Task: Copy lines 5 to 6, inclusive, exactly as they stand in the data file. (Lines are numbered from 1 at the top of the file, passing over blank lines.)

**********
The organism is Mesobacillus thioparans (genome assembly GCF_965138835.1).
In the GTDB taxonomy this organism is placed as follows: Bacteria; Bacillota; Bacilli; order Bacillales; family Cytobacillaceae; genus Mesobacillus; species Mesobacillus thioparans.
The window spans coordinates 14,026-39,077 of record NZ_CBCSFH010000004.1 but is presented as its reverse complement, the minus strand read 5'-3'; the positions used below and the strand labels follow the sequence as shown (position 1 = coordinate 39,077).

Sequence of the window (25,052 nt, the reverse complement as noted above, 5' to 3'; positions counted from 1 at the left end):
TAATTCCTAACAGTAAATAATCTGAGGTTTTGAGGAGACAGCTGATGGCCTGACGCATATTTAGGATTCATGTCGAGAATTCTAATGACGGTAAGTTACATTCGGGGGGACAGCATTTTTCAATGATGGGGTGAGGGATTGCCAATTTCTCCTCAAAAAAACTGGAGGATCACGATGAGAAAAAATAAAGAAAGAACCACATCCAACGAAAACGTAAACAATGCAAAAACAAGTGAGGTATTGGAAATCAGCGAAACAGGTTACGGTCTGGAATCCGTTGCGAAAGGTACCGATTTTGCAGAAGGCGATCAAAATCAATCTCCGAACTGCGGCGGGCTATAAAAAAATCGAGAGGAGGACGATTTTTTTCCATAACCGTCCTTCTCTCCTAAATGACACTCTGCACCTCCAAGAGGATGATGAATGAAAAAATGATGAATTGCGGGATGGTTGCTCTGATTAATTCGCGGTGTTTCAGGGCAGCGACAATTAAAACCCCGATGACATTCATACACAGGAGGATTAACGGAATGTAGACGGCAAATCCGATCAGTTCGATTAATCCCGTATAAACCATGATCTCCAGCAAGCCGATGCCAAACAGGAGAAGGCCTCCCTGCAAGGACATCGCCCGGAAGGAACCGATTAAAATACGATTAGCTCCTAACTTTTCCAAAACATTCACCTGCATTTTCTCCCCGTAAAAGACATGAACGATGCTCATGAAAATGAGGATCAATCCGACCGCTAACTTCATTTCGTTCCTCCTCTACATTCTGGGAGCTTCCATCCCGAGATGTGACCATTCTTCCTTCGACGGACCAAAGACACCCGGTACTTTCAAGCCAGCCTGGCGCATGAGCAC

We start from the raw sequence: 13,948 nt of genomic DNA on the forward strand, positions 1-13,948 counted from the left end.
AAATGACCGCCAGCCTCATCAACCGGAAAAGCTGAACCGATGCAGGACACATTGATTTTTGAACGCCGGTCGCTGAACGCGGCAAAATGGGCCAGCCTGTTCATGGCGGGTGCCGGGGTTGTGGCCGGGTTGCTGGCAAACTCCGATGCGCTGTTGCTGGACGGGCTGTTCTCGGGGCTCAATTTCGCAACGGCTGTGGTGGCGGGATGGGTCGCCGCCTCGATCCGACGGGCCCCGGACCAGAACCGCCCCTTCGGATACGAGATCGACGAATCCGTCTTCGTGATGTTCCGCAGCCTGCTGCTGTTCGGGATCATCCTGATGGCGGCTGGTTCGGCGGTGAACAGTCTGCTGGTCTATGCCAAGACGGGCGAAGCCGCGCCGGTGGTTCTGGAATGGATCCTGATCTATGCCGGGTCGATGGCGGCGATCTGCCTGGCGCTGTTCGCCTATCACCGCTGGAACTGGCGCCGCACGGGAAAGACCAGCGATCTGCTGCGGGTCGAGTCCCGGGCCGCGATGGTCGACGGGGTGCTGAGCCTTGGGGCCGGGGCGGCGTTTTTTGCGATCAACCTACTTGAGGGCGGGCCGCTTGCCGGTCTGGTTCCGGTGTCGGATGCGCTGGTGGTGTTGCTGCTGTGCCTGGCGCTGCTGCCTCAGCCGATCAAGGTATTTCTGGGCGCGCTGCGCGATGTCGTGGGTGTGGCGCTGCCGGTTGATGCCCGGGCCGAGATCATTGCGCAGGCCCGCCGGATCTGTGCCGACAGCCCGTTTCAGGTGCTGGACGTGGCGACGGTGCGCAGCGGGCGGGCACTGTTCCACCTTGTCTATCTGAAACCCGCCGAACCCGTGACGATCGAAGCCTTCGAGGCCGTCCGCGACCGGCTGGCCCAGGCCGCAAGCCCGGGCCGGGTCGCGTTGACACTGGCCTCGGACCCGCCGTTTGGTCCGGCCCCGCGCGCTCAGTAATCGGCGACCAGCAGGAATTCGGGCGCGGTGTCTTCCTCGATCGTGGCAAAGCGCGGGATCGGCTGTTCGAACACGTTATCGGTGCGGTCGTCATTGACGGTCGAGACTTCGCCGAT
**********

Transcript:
TAATTCCTAACAGTAAATAATCTGAGGTTTTGAGGAGACAGCTGATGGCCTGACGCATATTTAGGATTCATGTCGAGAATTCTAATGACGGTAAGTTACATTCGGGGGGACAGCATTTTTCAATGATGGGGTGAGGGATTGCCAATTTCTCCTCAAAAAAACTGGAGGATCACGATGAGAAAAAATAAAGAAAGAACCACATCCAACGAAAACGTAAACAATGCAAAAACAAGTGAGGTATTGGAAATCAGCGAAACAGGTTACGGTCTGGAATCCGTTGCGAAAGGTACCGATTTTGCAGAAGGCGATCAAAATCAATCTCCGAACTGCGGCGGGCTATAAAAAAATCGAGAGGAGGACGATTTTTTTCCATAACCGTCCTTCTCTCCTAAATGACACTCTGCACCTCCAAGAGGATGATGAATGAAAAAATGATGAATTGCGGGATGGTTGCTCTGATTAATTCGCGGTGTTTCAGGGCAGCGACAATTAAAACCCCGATGACATTCATACACAGGAGGATTAACGGAATGTAGACGGCAAATCCGATCAGTTCGATTAATCCCGTATAAACCATGATCTCCAGCAAGCCGATGCCAAACAGGAGAAGGCCTCCCTGCAAGGACATCGCCCGGAAGGAACCGATTAAAATACGATTAGCTCCTAACTTTTCCAAAACATTCACCTGCATTTTCTCCCCGTAAAAGACATGAACGATGCTCATGAAAATGAGGATCAATCCGACCGCTAACTTCATTTCGTTCCTCCTCTACATTCTGGGAGCTTCCATCCCGAGATGTGACCATTCTTCCTTCGACGGACCAAAGACACCCGGTACTTTCAAGCCAGCCTGGCGCATGAGCAC

We start from the raw sequence: 13,948 nt of genomic DNA on the forward strand, positions 1-13,948 counted from the left end.